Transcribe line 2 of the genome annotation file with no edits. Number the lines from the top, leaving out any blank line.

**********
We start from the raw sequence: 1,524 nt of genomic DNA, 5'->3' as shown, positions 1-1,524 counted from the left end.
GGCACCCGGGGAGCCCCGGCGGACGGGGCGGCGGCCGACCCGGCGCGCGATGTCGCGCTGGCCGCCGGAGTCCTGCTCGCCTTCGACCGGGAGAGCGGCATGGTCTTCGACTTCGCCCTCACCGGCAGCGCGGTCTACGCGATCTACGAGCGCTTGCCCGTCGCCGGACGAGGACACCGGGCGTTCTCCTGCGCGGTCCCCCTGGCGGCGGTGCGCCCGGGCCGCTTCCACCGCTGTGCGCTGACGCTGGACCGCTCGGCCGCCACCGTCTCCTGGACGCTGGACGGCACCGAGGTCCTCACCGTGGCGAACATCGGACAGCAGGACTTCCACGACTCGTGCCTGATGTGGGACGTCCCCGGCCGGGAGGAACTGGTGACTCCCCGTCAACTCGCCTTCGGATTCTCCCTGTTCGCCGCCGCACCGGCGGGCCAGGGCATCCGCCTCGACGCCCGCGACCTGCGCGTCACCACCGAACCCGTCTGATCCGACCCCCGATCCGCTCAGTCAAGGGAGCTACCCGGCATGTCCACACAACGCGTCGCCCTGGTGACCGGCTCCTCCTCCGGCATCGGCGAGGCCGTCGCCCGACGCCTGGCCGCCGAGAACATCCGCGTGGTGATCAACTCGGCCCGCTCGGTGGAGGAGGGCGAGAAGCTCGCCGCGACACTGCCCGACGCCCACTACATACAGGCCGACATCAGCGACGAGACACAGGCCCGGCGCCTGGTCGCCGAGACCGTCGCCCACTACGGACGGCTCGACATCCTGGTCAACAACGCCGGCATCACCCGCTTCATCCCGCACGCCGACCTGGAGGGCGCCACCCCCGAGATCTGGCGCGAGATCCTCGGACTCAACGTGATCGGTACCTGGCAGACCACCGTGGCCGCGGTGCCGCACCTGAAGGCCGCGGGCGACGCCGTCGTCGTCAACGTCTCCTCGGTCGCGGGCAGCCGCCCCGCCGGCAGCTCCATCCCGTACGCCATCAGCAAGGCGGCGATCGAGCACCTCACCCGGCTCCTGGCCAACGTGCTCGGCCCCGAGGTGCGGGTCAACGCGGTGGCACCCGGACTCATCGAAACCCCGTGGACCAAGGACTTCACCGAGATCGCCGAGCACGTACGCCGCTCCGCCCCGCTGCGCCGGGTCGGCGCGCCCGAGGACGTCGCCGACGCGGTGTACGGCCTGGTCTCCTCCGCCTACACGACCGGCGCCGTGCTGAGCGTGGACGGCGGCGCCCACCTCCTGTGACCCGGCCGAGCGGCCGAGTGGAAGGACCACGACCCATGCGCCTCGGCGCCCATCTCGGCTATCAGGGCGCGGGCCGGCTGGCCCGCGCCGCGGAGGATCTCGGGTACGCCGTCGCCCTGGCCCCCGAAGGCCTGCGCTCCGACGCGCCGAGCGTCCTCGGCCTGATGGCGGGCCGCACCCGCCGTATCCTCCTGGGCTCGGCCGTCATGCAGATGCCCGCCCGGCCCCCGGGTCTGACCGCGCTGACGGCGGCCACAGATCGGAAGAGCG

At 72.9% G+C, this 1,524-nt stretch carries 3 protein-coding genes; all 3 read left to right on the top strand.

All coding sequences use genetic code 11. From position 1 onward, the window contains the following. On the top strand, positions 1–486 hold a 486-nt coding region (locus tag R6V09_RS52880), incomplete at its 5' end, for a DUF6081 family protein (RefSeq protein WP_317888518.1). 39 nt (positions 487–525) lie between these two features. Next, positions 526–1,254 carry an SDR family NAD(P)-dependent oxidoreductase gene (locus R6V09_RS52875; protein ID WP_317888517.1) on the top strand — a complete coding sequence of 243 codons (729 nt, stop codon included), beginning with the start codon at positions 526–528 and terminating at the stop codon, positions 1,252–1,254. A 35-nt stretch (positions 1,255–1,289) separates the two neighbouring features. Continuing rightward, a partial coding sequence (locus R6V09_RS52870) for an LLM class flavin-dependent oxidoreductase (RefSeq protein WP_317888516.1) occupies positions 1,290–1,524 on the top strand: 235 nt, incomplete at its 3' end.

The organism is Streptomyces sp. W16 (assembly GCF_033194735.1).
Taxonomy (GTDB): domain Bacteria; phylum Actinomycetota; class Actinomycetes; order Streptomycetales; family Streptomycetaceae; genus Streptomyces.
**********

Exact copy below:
GGCACCCGGGGAGCCCCGGCGGACGGGGCGGCGGCCGACCCGGCGCGCGATGTCGCGCTGGCCGCCGGAGTCCTGCTCGCCTTCGACCGGGAGAGCGGCATGGTCTTCGACTTCGCCCTCACCGGCAGCGCGGTCTACGCGATCTACGAGCGCTTGCCCGTCGCCGGACGAGGACACCGGGCGTTCTCCTGCGCGGTCCCCCTGGCGGCGGTGCGCCCGGGCCGCTTCCACCGCTGTGCGCTGACGCTGGACCGCTCGGCCGCCACCGTCTCCTGGACGCTGGACGGCACCGAGGTCCTCACCGTGGCGAACATCGGACAGCAGGACTTCCACGACTCGTGCCTGATGTGGGACGTCCCCGGCCGGGAGGAACTGGTGACTCCCCGTCAACTCGCCTTCGGATTCTCCCTGTTCGCCGCCGCACCGGCGGGCCAGGGCATCCGCCTCGACGCCCGCGACCTGCGCGTCACCACCGAACCCGTCTGATCCGACCCCCGATCCGCTCAGTCAAGGGAGCTACCCGGCATGTCCACACAACGCGTCGCCCTGGTGACCGGCTCCTCCTCCGGCATCGGCGAGGCCGTCGCCCGACGCCTGGCCGCCGAGAACATCCGCGTGGTGATCAACTCGGCCCGCTCGGTGGAGGAGGGCGAGAAGCTCGCCGCGACACTGCCCGACGCCCACTACATACAGGCCGACATCAGCGACGAGACACAGGCCCGGCGCCTGGTCGCCGAGACCGTCGCCCACTACGGACGGCTCGACATCCTGGTCAACAACGCCGGCATCACCCGCTTCATCCCGCACGCCGACCTGGAGGGCGCCACCCCCGAGATCTGGCGCGAGATCCTCGGACTCAACGTGATCGGTACCTGGCAGACCACCGTGGCCGCGGTGCCGCACCTGAAGGCCGCGGGCGACGCCGTCGTCGTCAACGTCTCCTCGGTCGCGGGCAGCCGCCCCGCCGGCAGCTCCATCCCGTACGCCATCAGCAAGGCGGCGATCGAGCACCTCACCCGGCTCCTGGCCAACGTGCTCGGCCCCGAGGTGCGGGTCAACGCGGTGGCACCCGGACTCATCGAAACCCCGTGGACCAAGGACTTCACCGAGATCGCCGAGCACGTACGCCGCTCCGCCCCGCTGCGCCGGGTCGGCGCGCCCGAGGACGTCGCCGACGCGGTGTACGGCCTGGTCTCCTCCGCCTACACGACCGGCGCCGTGCTGAGCGTGGACGGCGGCGCCCACCTCCTGTGACCCGGCCGAGCGGCCGAGTGGAAGGACCACGACCCATGCGCCTCGGCGCCCATCTCGGCTATCAGGGCGCGGGCCGGCTGGCCCGCGCCGCGGAGGATCTCGGGTACGCCGTCGCCCTGGCCCCCGAAGGCCTGCGCTCCGACGCGCCGAGCGTCCTCGGCCTGATGGCGGGCCGCACCCGCCGTATCCTCCTGGGCTCGGCCGTCATGCAGATGCCCGCCCGGCCCCCGGGTCTGACCGCGCTGACGGCGGCCACAGATCGGAAGAGCG